(or On the Authorship of Shakespeare’s Plays)
by de Vere Edwards (Sunday 22 March 2263)
On the three hundredth anniversary of the release of the first album traditionally credited to the Beatles, Please Please Me, it is a good moment to revisit the controversy surrounding the true authorship of their “self-written” music.
Most critics are now agreed that four ordinary boys growing up with only a rudimentary education could not possibly have produced music of such complexity and beauty. Little is known about the early lives of John, Paul, George and Ringo, and although literacy was widespread in the mid 20th century, it is quite possible that they could not read or write.
They are known, however, to have been raised in Liverpool, a poor city in the north of England. In the 1950s when they were growing up, Liverpool would have been mostly rubble from the Middle War which ended in 1945: and although some people in England enjoyed the benefits of running water and electricity by now, it is very unlikely that these services would have been available in Liverpool at the time.
So we can safely dismiss the idea that four poorly educated people brought up in such poverty and squalor – effectively urban peasants – could have created such joyful, uplifting and often sophisticated music. Of course, this raises the question: who did write and record it? Obviously only someone with a complete and presumably expensive education. And of course, someone young enough to be enthusiastic about youth music, which did not become popular in Britain until about 1955.
When you look at the context, an answer springs out straight away. The man usually named as their “producer” is George Martin, who is known to have made recordings with The Goons, a popular comedy act of the time. And the Goons had a notable fan: Prince Charles – at the time heir to the British throne, later briefly Charles III.
After that it would have been a simple step to get his songs recorded. Martin, as a senior producer at EMI records, would have had access to capable musicians and good recording studios: he would also have had the contacts to recruit likeable working class actors to provide the public face of the band, while making sure they were kept well away from the recording studios – apart from publicity photographs, of course. Charles would have been only fourteen or fifteen when the first “Beatles” recordings were made: this explains the relatively simple and crude nature of the early songs.
It is less clear who George Martin might have used to make the recordings, but a likely candidate is a “beat group” known as “A Band of Angels” which was formed at the prestigious Harrow School about this time. Musical instruments were extremely expensive at this time, so it is probable that only the boys of wealthy parents would have been able to raise the money to buy them, and therefore develop any meaningful playing skills. Or indeed to access the electricity that would have been required. What Liverpool lad could afford a drum kit in those difficult days? Certainly not Ringo Starr. But it would have been no problem for Andrew Charles Malcolm Glywn Petre at Harrow School.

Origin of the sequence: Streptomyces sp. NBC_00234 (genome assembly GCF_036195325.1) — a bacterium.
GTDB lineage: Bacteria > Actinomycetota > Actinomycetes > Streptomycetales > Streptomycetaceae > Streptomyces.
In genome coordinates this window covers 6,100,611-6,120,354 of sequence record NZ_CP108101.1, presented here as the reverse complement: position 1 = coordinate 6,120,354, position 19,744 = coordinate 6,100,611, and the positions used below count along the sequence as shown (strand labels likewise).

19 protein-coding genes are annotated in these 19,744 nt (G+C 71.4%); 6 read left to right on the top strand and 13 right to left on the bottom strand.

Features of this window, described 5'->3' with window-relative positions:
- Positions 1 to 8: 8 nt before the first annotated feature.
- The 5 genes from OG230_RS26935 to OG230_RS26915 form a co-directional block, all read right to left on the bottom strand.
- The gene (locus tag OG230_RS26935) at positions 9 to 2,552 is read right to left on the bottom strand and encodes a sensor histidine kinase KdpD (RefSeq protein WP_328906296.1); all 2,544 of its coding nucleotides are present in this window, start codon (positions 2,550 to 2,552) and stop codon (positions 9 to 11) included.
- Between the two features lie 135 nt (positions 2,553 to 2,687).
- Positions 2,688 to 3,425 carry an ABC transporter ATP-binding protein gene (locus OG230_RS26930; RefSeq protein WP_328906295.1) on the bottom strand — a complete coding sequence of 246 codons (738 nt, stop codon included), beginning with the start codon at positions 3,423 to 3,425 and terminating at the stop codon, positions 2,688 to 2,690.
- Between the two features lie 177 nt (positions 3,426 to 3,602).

Intriguingly, almost all evidence of Charles having any musical talent, or indeed any interest in popular music – save a passing reference to a fondness for singing group The Three Degrees – seems to have been carefully expunged from contemporary records. Such a determined and sophisticated operation to cover his tracks could only have come from the very highest level.
Further evidence is provided by some of the “Beatles” songs. For example, Back in the USSR displays an advanced knowledge of Soviet geography – the Ukraine, Georgia etc – well beyond the reach of ordinary citizens at the time. By contrast, it would have been a simple matter for Charles to consult his ambassador for this information.
But what of the frontmen, the actors? Of course, they had to be kept sweet to protect the royal family’s shameful secret, and this presented difficulties. John Lennon, notoriously difficult, might have threatened to expose the pretence: in any event, he was assassinated in 1980. George Harrison died in mysterious (and convenient?) circumstances in 2001. Paul and Ringo seem to have been more amenable, and were placated with knighthoods.
In conclusion, while there is still some doubt about who might have performed the “Beatles” songs, there is a compelling case that the compositions traditionally labelled “Lennon/McCartney” or “Harrison” were written by Charles, the young man who would later be King of England and Wales. And the most persuasive evidence for this, ironically, is the perfect cleansing – and so the complete absence – of any detail in contemporary sources which might confirm this secret.